The 2021 Hungarian Grand Prix started with mayhem and ended with an incredible shock victor and some brilliant stories up and down the grid.

Along with several fairytale moments for those who capitalised on an action-packed, gripping wet-to-dry race, others will be nursing some bruises over the forthcoming three-week break.

Here are our winners and losers from F1’s final race before the summer break…


Esteban Ocon and Alpine

A surprise but welcome winner in Hungary as Esteban Ocon produced the drive of his life to claim a hard-fought maiden grand prix victory.

The Frenchman guided his Alpine around the Turn 1 chaos and found himself in the lead early on having capitalised on Mercedes getting its tyre strategy wrong at the post-red flag restart.

From there, Ocon impressively held his nerve to keep 53-time grand prix winner Sebastian Vettel at bay for the remainder of the race despite facing relentless pressure from the Aston Martin driver.

Ocon sealed a sensational win to mark the Enstone-based team’s first victory since Fernando Alonso’s triumph at the 2008 Japanese Grand Prix.

Sebastian Vettel

A vintage performance from Vettel who rolled back the years with a fantastic drive to second on the road.

The four-time world champion hounded Ocon throughout but ultimately a slow pit stop ruined his best chance to get ahead of the Alpine around a circuit where following and overtaking is extremely difficult.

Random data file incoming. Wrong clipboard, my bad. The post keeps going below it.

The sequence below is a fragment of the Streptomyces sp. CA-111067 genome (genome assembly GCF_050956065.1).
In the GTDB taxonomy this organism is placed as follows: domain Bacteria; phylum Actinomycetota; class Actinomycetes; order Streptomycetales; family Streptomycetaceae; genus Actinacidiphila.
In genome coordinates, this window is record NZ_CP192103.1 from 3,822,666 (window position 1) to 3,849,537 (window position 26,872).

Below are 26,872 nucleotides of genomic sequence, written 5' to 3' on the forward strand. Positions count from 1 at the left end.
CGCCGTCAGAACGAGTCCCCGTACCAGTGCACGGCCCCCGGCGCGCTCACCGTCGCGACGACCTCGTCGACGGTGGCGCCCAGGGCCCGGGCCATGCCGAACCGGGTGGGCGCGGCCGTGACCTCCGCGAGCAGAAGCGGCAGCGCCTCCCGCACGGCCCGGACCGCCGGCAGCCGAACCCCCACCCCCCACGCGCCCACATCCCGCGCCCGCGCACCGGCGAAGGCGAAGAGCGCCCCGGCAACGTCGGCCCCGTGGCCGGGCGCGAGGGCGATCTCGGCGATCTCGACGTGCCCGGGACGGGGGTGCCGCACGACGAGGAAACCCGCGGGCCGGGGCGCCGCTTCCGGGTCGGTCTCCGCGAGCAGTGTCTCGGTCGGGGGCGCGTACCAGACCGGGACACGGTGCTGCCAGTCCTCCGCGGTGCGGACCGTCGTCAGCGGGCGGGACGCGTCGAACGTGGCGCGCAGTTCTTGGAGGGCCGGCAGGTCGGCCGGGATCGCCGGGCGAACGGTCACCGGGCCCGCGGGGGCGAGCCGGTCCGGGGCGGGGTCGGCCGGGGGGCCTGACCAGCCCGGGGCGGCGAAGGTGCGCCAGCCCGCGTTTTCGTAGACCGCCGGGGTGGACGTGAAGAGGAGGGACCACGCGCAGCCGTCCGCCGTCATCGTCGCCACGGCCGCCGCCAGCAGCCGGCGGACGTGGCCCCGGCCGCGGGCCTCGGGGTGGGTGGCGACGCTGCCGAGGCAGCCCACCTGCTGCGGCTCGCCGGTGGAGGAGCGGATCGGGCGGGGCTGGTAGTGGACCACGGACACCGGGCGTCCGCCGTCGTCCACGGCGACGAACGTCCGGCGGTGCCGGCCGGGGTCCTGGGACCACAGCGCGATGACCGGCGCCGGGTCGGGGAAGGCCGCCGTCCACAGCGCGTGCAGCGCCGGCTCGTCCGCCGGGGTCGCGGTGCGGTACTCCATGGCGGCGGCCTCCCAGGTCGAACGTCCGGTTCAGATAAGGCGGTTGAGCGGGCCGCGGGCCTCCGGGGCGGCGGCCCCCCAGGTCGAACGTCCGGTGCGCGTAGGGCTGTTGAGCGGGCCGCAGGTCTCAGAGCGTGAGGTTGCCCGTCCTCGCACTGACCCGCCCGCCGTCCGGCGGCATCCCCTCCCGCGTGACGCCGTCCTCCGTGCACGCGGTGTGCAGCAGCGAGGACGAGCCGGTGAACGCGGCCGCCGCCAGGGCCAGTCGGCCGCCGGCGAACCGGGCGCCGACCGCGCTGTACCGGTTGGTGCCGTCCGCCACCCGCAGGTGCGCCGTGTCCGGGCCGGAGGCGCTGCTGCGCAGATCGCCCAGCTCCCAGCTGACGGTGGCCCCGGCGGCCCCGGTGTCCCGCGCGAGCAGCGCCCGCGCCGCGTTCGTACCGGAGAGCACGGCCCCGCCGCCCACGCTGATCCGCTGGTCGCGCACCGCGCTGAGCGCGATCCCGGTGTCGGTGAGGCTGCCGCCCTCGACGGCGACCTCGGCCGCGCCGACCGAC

Vettel was later disqualified from the race for failing to provide the adequate fuel sample in post-race scrutinising, though Aston Martin intends to appeal the decision.

A DSQ does not take away from Vettel’s excellent performance and regardless of the final outcome, Sunday was an example of the German at his best - both on and off the track.

Fernando Alonso

In Hungary, Alonso emphatically proved anyone doubting his credentials as a team player wrong.

The two-time world champion played a key role in helping Ocon secure his shock maiden F1 win for Alpine by halting Hamilton’s recovery effort.

Former title rivals Alonso and Hamilton engaged in a box office scrap over fourth place, with the Spaniard successfully managing to stall Hamilton’s progress for 10 laps before he finally found a way past.

Alonso’s exceptional defence protected Ocon’s lead as the fast-charging Hamilton ran out of laps to challenge for the win, finishing a couple of seconds adrift.

He’s definitely still got it at 40.


The Hungarian GP was exactly the sort of race Williams had been waiting for. Following a number of near-misses over the past 12 months, the Grove squad finally ended its points-scoring drought - and it did so in style.

Nicholas Latifi turned in his best drive in F1 to date to claim his first points in eighth place, heading home teammate George Russell, who finally got off the mark for Williams.

In a season where points are hard to come, Hungary marked a massive result for Williams, lifting it above both of its main rivals Haas and Alfa Romeo and into eighth place in the world championship.

Lewis Hamilton

While Hamilton will be frustrated to see his wait for a 100th career victory go on, a podium was still a very good result considering the Briton went from first to last after Mercedes’ tyre strategy blunder.